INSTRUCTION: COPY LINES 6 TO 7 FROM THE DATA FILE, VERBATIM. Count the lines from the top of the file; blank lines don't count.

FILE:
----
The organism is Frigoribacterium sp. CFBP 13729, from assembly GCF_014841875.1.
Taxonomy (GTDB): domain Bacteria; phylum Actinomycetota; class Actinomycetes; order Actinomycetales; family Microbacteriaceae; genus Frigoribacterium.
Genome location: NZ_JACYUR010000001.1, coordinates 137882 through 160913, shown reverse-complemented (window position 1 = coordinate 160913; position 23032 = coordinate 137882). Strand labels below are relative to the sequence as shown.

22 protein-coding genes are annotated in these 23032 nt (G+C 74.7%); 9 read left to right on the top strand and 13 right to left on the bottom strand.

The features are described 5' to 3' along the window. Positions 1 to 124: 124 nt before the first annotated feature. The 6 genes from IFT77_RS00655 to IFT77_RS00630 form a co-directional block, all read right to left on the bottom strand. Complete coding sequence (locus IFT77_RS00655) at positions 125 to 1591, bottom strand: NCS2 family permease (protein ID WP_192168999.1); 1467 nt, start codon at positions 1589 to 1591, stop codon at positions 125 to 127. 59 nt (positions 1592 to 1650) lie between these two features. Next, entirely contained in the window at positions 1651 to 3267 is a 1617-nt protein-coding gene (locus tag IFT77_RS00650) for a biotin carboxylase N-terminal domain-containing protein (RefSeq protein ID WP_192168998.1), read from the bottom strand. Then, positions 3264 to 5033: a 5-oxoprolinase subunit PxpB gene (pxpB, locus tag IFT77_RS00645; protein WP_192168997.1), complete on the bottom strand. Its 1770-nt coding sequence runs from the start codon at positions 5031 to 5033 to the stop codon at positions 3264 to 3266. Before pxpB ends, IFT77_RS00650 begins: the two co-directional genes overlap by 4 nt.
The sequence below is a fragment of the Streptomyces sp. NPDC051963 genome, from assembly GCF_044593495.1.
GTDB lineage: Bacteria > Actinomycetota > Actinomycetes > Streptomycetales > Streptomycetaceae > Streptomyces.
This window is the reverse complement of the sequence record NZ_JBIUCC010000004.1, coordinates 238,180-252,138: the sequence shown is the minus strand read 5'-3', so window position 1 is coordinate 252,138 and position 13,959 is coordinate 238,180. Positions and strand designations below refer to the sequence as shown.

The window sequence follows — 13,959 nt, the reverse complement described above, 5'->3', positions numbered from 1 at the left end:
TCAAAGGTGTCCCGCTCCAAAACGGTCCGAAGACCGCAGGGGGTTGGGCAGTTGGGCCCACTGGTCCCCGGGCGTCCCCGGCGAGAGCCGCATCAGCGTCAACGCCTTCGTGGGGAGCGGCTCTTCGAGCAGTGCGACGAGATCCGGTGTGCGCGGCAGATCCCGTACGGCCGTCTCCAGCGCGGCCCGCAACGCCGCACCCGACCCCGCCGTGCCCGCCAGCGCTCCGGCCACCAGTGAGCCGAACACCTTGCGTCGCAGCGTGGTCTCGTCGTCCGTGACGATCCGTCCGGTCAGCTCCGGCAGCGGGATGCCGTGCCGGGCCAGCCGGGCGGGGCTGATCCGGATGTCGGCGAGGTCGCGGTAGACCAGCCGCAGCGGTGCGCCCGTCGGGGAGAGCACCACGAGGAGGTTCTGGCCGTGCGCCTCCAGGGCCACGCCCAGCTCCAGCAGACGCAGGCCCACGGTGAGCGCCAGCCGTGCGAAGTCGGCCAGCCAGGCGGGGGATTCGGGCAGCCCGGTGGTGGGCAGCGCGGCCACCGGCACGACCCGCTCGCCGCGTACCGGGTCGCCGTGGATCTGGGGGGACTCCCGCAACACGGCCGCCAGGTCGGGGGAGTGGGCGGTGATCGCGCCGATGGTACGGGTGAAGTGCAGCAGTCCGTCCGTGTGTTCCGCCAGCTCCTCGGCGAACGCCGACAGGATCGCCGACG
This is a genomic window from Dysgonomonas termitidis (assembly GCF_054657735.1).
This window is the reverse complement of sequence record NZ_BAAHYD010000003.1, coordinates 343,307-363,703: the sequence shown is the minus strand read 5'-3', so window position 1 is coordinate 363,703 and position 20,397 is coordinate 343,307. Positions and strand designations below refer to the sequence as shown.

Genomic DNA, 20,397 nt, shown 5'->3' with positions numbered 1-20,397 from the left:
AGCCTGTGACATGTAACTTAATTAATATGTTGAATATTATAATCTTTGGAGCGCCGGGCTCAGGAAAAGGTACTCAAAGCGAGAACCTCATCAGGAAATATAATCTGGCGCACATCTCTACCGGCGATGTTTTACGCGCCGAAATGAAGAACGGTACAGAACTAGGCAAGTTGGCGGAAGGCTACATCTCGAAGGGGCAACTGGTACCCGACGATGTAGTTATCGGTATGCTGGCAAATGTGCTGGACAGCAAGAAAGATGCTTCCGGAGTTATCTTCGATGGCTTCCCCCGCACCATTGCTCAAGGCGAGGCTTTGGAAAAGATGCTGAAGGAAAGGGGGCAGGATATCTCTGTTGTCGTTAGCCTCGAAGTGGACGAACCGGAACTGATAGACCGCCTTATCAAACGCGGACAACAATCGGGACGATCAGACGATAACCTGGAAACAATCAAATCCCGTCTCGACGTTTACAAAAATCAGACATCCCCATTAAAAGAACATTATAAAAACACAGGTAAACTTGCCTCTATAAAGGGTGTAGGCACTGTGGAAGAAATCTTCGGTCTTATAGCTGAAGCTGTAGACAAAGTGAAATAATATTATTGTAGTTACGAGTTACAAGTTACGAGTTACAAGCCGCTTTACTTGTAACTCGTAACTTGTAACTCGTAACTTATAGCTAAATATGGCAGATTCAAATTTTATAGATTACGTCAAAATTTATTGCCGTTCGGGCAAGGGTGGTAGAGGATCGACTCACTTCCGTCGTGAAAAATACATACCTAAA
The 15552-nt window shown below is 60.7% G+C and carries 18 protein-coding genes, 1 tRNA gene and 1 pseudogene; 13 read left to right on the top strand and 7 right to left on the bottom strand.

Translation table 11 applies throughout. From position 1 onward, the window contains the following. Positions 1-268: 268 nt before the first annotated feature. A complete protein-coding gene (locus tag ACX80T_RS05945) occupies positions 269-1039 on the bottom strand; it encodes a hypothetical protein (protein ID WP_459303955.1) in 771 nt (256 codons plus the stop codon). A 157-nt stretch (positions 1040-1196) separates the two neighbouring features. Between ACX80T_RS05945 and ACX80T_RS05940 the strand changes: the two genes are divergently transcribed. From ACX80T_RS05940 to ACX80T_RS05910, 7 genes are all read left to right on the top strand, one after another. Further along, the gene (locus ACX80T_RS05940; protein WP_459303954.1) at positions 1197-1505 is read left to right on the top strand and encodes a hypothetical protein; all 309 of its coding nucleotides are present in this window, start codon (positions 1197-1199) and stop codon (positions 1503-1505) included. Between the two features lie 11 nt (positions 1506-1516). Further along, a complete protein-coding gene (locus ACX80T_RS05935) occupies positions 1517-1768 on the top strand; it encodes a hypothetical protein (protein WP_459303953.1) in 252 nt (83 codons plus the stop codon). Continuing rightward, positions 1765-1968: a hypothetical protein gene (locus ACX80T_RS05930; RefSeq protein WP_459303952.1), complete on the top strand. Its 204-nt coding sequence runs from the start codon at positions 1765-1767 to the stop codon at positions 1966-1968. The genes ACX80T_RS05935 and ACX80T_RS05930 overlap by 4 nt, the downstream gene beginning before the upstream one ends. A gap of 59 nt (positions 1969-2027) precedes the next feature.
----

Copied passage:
The sequence below is a fragment of the Streptomyces sp. NPDC051963 genome, from assembly GCF_044593495.1.
GTDB lineage: Bacteria > Actinomycetota > Actinomycetes > Streptomycetales > Streptomycetaceae > Streptomyces.